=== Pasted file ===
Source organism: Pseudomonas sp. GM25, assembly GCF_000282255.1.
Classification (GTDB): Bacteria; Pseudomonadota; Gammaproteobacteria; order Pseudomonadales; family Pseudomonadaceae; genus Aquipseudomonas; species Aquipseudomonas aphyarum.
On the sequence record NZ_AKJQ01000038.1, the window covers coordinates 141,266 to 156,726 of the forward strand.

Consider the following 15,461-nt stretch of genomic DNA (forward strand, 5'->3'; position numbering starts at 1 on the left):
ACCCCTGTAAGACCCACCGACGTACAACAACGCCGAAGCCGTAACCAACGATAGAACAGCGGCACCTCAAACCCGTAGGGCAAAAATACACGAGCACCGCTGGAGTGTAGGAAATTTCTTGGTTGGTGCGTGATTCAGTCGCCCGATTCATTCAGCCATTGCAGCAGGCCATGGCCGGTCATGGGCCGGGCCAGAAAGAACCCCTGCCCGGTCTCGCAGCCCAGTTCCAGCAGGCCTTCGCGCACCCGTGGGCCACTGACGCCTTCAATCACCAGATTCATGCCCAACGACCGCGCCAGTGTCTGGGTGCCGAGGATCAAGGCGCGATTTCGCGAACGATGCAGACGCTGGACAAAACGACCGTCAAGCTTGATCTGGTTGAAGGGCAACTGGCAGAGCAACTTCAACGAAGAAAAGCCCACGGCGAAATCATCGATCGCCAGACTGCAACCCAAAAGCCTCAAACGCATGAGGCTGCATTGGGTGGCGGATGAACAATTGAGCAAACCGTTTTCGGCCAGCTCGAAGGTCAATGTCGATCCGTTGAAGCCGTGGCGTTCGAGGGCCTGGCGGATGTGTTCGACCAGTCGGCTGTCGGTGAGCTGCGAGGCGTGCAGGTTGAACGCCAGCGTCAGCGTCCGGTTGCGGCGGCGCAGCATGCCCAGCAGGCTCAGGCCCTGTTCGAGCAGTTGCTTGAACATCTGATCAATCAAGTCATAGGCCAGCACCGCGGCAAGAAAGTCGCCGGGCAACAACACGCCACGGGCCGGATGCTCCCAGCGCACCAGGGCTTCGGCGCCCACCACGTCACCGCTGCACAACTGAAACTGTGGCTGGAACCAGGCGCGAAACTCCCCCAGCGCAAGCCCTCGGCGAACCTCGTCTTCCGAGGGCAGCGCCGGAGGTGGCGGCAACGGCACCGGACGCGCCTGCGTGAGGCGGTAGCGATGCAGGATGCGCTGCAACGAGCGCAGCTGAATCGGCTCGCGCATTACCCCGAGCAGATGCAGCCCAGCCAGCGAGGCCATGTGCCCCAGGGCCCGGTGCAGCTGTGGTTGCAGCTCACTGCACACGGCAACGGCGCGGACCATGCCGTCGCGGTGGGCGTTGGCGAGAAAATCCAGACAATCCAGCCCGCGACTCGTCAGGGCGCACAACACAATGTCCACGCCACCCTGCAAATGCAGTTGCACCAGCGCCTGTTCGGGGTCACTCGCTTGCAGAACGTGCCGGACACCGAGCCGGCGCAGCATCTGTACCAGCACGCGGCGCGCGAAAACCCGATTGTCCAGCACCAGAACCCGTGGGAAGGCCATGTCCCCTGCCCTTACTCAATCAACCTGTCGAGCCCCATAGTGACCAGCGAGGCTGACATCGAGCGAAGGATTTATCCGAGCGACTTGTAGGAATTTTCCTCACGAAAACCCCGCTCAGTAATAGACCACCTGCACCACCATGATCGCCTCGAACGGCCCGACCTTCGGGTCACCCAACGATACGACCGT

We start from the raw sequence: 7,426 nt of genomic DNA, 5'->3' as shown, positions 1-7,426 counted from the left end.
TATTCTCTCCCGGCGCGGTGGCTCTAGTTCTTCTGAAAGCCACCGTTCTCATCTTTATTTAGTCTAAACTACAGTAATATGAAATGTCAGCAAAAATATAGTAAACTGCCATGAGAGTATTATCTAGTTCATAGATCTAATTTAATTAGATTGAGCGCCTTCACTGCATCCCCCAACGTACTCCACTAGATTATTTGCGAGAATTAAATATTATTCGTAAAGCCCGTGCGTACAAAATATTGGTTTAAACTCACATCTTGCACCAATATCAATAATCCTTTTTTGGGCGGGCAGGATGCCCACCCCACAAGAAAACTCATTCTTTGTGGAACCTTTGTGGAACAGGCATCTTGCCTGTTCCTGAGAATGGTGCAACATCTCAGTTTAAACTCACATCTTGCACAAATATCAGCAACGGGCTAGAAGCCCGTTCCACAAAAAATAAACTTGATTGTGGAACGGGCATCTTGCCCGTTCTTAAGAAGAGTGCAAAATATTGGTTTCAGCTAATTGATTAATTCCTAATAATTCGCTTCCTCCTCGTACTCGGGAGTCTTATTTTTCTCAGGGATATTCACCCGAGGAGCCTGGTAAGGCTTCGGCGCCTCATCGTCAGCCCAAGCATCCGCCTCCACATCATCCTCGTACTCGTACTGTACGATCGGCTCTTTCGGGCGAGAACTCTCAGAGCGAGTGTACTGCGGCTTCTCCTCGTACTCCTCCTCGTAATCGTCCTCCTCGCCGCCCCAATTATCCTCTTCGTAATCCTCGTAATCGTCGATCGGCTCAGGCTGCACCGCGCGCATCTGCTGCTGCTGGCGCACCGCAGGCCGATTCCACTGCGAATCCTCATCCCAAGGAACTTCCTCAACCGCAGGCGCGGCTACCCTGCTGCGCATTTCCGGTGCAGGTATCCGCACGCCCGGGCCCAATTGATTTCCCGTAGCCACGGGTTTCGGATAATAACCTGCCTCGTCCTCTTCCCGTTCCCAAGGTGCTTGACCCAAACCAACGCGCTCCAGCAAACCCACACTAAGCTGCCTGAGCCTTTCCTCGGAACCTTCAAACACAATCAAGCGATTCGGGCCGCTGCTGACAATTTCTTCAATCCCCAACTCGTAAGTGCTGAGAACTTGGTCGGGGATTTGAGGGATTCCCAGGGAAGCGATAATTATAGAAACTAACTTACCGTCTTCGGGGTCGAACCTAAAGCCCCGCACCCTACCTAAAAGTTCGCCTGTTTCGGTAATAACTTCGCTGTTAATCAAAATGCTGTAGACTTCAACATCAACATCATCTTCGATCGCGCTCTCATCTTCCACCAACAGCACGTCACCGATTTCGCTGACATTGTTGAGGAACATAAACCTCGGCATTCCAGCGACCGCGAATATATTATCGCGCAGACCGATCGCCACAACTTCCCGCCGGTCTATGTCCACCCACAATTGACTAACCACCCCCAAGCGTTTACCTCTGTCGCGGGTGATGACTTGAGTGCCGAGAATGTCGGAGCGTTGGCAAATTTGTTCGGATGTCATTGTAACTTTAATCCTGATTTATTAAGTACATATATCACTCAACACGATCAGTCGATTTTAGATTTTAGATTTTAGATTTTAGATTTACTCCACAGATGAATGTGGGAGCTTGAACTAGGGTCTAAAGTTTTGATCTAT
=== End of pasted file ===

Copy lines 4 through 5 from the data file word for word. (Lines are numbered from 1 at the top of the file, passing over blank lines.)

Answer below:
Consider the following 15,461-nt stretch of genomic DNA (forward strand, 5'->3'; position numbering starts at 1 on the left):
ACCCCTGTAAGACCCACCGACGTACAACAACGCCGAAGCCGTAACCAACGATAGAACAGCGGCACCTCAAACCCGTAGGGCAAAAATACACGAGCACCGCTGGAGTGTAGGAAATTTCTTGGTTGGTGCGTGATTCAGTCGCCCGATTCATTCAGCCATTGCAGCAGGCCATGGCCGGTCATGGGCCGGGCCAGAAAGAACCCCTGCCCGGTCTCGCAGCCCAGTTCCAGCAGGCCTTCGCGCACCCGTGGGCCACTGACGCCTTCAATCACCAGATTCATGCCCAACGACCGCGCCAGTGTCTGGGTGCCGAGGATCAAGGCGCGATTTCGCGAACGATGCAGACGCTGGACAAAACGACCGTCAAGCTTGATCTGGTTGAAGGGCAACTGGCAGAGCAACTTCAACGAAGAAAAGCCCACGGCGAAATCATCGATCGCCAGACTGCAACCCAAAAGCCTCAAACGCATGAGGCTGCATTGGGTGGCGGATGAACAATTGAGCAAACCGTTTTCGGCCAGCTCGAAGGTCAATGTCGATCCGTTGAAGCCGTGGCGTTCGAGGGCCTGGCGGATGTGTTCGACCAGTCGGCTGTCGGTGAGCTGCGAGGCGTGCAGGTTGAACGCCAGCGTCAGCGTCCGGTTGCGGCGGCGCAGCATGCCCAGCAGGCTCAGGCCCTGTTCGAGCAGTTGCTTGAACATCTGATCAATCAAGTCATAGGCCAGCACCGCGGCAAGAAAGTCGCCGGGCAACAACACGCCACGGGCCGGATGCTCCCAGCGCACCAGGGCTTCGGCGCCCACCACGTCACCGCTGCACAACTGAAACTGTGGCTGGAACCAGGCGCGAAACTCCCCCAGCGCAAGCCCTCGGCGAACCTCGTCTTCCGAGGGCAGCGCCGGAGGTGGCGGCAACGGCACCGGACGCGCCTGCGTGAGGCGGTAGCGATGCAGGATGCGCTGCAACGAGCGCAGCTGAATCGGCTCGCGCATTACCCCGAGCAGATGCAGCCCAGCCAGCGAGGCCATGTGCCCCAGGGCCCGGTGCAGCTGTGGTTGCAGCTCACTGCACACGGCAACGGCGCGGACCATGCCGTCGCGGTGGGCGTTGGCGAGAAAATCCAGACAATCCAGCCCGCGACTCGTCAGGGCGCACAACACAATGTCCACGCCACCCTGCAAATGCAGTTGCACCAGCGCCTGTTCGGGGTCACTCGCTTGCAGAACGTGCCGGACACCGAGCCGGCGCAGCATCTGTACCAGCACGCGGCGCGCGAAAACCCGATTGTCCAGCACCAGAACCCGTGGGAAGGCCATGTCCCCTGCCCTTACTCAATCAACCTGTCGAGCCCCATAGTGACCAGCGAGGCTGACATCGAGCGAAGGATTTATCCGAGCGACTTGTAGGAATTTTCCTCACGAAAACCCCGCTCAGTAATAGACCACCTGCACCACCATGATCGCCTCGAACGGCCCGACCTTCGGGTCACCCAACGATACGACCGT